Palestinian protesters block Bahrain faith group's visit to Gaza
Palestinian protesters have prevented a Bahraini interfaith group from visiting the Gaza Strip, after the Manama-authorised body visited Israel amid widespread outcry over the fate of Jerusalem.
Dozens of people gathered early on Monday at the Beit Hanoun crossing in north-eastern Gaza to block access to the organisation - which calls itself "This is Bahrain" - local media reported.
The first public visit by a Bahraini delegation to Israel has sparked angry reactions, coming days after US President Donald Trump's decision to recognise Jerusalem as Israel's capital.
The deputy chairman of Hamas' political wing took to Twitter on Monday to strongly condemn the group's attempt to visit the besieged Palestinian enclave.
"As they were prevented from entering al-Aqsa mosque, they will not be allowed to enter Gaza," Mousa Abu Marzouk said.
"These people do not represent Bahrain, which has helped us in all our battles," Abu Marzouk added.
The Palestinian National and Islamic Forces issued a statement, labelling the delegation as "shameless".
"There is no place for people seeking to normalise relations with Israel in Gaza or in any other part of Palestine," the party said.
Speaking to Israeli media on Saturday, Sheikh Fadil al-Jamri, a member of the delegation, said they had been sent by Bahrain's King Hamad bin Isa al-Khalifa with a "message of peace".
The controversial trip comes amid speculation that Bahrain could become the first Gulf states to normalise relations with Israel.
In September, King Hamad reportedly said he has grown "tired" of Arab states' boycott of Israel and called for diplomatic ties to be established between the two countries.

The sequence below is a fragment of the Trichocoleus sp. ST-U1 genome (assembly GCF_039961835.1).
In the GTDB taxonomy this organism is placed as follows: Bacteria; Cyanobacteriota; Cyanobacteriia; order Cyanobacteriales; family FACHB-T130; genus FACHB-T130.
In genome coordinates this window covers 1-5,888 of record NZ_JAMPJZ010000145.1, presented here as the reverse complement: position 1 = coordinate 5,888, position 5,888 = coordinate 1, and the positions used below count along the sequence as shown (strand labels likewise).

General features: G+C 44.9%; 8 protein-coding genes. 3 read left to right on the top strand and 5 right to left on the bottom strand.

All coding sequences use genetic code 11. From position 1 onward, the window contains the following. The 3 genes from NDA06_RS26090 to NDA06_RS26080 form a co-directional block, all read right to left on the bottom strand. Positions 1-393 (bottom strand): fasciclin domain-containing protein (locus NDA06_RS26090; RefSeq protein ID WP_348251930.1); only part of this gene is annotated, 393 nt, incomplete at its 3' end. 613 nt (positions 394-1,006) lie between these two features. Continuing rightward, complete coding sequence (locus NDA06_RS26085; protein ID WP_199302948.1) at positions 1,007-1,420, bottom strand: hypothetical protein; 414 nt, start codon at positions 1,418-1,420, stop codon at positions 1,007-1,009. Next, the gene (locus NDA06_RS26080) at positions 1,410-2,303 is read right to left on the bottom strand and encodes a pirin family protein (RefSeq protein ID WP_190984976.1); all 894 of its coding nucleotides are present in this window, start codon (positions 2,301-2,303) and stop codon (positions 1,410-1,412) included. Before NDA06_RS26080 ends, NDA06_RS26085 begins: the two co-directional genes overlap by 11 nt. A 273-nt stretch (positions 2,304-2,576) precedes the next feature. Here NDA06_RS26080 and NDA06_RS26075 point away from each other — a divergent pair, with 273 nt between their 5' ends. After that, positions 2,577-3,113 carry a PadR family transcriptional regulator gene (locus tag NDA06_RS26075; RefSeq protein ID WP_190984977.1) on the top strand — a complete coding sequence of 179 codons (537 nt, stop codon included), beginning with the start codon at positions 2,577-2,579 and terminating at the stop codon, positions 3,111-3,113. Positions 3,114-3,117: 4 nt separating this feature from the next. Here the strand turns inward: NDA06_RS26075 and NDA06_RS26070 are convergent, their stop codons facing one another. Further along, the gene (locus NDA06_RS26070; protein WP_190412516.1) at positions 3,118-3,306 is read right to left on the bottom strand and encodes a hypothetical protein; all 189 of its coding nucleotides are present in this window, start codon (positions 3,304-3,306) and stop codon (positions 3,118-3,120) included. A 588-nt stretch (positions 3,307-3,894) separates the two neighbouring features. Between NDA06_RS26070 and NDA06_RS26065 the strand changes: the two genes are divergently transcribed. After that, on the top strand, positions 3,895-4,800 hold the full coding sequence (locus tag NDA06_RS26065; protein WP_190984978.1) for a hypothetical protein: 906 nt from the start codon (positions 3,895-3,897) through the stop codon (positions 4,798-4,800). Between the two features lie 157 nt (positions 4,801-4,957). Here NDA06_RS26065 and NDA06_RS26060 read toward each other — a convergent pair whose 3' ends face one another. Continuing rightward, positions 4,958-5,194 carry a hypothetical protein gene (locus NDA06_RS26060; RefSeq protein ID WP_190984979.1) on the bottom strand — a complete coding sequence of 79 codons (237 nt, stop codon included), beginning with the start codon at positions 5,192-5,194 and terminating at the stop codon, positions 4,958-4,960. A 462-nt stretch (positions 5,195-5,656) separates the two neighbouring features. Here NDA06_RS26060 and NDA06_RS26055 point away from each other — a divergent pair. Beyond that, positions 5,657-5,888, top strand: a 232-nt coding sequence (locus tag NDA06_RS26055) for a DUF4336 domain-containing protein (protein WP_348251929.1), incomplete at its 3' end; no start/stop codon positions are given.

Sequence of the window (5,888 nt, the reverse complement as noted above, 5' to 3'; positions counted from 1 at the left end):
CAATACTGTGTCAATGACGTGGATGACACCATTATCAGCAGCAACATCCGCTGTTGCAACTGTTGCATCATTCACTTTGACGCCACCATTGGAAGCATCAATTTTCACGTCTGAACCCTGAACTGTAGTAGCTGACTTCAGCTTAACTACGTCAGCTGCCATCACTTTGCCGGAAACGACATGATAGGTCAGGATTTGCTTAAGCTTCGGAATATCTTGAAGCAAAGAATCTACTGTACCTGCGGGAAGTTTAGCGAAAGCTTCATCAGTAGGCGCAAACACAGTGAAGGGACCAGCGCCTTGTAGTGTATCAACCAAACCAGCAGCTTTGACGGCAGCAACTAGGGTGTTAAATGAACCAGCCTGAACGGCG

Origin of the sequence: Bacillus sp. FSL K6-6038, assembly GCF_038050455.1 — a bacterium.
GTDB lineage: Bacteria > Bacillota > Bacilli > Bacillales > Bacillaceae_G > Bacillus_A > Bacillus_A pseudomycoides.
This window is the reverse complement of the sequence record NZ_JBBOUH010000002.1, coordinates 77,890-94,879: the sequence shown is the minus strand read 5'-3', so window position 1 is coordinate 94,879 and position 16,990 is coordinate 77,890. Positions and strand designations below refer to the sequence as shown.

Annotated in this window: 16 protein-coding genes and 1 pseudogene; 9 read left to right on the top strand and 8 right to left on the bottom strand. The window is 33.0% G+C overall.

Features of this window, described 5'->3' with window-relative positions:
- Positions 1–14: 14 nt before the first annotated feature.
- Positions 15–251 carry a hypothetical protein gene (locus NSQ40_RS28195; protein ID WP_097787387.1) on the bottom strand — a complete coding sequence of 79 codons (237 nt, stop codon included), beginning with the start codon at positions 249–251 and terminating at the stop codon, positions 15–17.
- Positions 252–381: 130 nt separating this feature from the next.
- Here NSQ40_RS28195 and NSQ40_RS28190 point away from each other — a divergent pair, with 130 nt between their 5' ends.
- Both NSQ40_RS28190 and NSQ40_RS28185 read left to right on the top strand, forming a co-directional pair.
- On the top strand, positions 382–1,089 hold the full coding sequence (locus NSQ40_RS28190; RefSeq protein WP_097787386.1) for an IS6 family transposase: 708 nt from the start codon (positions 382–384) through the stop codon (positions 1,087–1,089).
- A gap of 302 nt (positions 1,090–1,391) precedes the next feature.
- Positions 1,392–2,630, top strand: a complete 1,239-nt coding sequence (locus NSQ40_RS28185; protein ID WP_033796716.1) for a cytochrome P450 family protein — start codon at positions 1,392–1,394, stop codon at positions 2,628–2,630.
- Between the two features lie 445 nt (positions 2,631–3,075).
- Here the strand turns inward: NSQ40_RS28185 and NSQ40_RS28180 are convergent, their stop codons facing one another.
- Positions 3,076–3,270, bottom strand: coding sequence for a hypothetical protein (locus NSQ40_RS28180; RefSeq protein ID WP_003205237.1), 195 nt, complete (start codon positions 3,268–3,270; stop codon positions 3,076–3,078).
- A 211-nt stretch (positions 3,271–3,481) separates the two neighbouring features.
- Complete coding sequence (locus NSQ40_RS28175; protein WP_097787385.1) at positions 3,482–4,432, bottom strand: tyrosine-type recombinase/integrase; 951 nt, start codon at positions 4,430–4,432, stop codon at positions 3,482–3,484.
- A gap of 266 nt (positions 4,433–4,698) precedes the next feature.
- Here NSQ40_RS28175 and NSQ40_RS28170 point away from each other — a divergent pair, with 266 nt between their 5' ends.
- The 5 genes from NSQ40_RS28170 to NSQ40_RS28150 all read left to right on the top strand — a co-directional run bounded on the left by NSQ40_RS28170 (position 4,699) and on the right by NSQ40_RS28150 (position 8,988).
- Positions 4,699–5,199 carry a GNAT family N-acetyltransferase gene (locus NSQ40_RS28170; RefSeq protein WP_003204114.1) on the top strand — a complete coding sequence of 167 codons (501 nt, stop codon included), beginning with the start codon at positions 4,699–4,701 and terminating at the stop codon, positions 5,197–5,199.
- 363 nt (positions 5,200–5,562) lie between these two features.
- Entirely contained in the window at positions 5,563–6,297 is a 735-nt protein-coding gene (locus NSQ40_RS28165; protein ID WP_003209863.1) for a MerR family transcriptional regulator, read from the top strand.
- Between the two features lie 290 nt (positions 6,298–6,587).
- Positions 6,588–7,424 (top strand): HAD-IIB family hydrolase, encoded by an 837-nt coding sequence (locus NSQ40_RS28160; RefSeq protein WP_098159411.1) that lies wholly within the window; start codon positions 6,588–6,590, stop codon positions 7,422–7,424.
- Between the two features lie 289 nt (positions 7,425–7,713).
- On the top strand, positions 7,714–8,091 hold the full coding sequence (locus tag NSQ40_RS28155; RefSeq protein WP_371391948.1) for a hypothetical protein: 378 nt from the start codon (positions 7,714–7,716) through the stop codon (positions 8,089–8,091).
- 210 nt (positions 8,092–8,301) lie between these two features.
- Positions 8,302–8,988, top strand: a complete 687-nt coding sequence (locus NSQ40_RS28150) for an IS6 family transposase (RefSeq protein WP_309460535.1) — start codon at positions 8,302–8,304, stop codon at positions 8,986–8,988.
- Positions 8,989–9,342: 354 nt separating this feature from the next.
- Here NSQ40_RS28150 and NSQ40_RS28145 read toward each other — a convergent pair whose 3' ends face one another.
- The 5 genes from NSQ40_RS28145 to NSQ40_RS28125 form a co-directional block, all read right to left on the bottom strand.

He also told a leading US-based rabbi that Bahraini citizens were free to visit Israel.
In response to growing criticism of the visit, "This is Bahrain" issued a statement on Sunday night - cited by Manama's official BNA news agency - insisting the visit was unofficial.
"The delegation, which includes some foreign nationals from different religions residing in the Kingdom of Bahrain, does not represent any official body in the kingdom," it said.
"The delegation represents solely the society and has undertaken the visit on its own initiative."
The 24-member group, which is on a four-day tour, includes Sunni and Shia Muslim leaders, Christians, the leader of a Hindu temple, and a Sikh.
Bahrainis have expressed anger online over the visit and voiced their support for Palestinians.
Israel has long faced resistance to its efforts to improve ties with Arab nations in the region because of its 50-year occupation of Palestinian territory.
It has, however, recently seen increased behind-the-scenes cooperation with some Arab countries, particularly in their opposition to Iran.